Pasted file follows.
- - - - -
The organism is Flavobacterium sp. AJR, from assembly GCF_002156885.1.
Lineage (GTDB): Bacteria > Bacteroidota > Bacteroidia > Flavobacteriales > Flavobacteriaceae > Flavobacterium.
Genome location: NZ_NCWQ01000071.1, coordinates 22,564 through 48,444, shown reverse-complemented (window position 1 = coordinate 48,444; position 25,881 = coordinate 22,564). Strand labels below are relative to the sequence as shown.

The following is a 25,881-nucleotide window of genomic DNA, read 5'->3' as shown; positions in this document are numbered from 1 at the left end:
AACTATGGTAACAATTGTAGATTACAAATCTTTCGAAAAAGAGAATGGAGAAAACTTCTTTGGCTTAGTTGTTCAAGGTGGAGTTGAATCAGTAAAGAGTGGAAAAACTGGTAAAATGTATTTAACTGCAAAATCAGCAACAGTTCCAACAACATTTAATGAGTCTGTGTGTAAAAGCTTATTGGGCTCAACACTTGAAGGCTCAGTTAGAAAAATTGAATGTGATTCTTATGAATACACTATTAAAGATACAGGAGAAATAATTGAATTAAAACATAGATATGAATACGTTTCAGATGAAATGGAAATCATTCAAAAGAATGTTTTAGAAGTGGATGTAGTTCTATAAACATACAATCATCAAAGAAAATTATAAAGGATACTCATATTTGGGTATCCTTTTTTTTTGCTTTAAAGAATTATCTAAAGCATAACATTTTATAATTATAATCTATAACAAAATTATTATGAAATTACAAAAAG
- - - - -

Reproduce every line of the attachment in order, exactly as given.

The organism is Flavobacterium sp. AJR, from assembly GCF_002156885.1.
Lineage (GTDB): Bacteria > Bacteroidota > Bacteroidia > Flavobacteriales > Flavobacteriaceae > Flavobacterium.
Genome location: NZ_NCWQ01000071.1, coordinates 22,564 through 48,444, shown reverse-complemented (window position 1 = coordinate 48,444; position 25,881 = coordinate 22,564). Strand labels below are relative to the sequence as shown.

The following is a 25,881-nucleotide window of genomic DNA, read 5'->3' as shown; positions in this document are numbered from 1 at the left end:
AACTATGGTAACAATTGTAGATTACAAATCTTTCGAAAAAGAGAATGGAGAAAACTTCTTTGGCTTAGTTGTTCAAGGTGGAGTTGAATCAGTAAAGAGTGGAAAAACTGGTAAAATGTATTTAACTGCAAAATCAGCAACAGTTCCAACAACATTTAATGAGTCTGTGTGTAAAAGCTTATTGGGCTCAACACTTGAAGGCTCAGTTAGAAAAATTGAATGTGATTCTTATGAATACACTATTAAAGATACAGGAGAAATAATTGAATTAAAACATAGATATGAATACGTTTCAGATGAAATGGAAATCATTCAAAAGAATGTTTTAGAAGTGGATGTAGTTCTATAAACATACAATCATCAAAGAAAATTATAAAGGATACTCATATTTGGGTATCCTTTTTTTTTGCTTTAAAGAATTATCTAAAGCATAACATTTTATAATTATAATCTATAACAAAATTATTATGAAATTACAAAAAG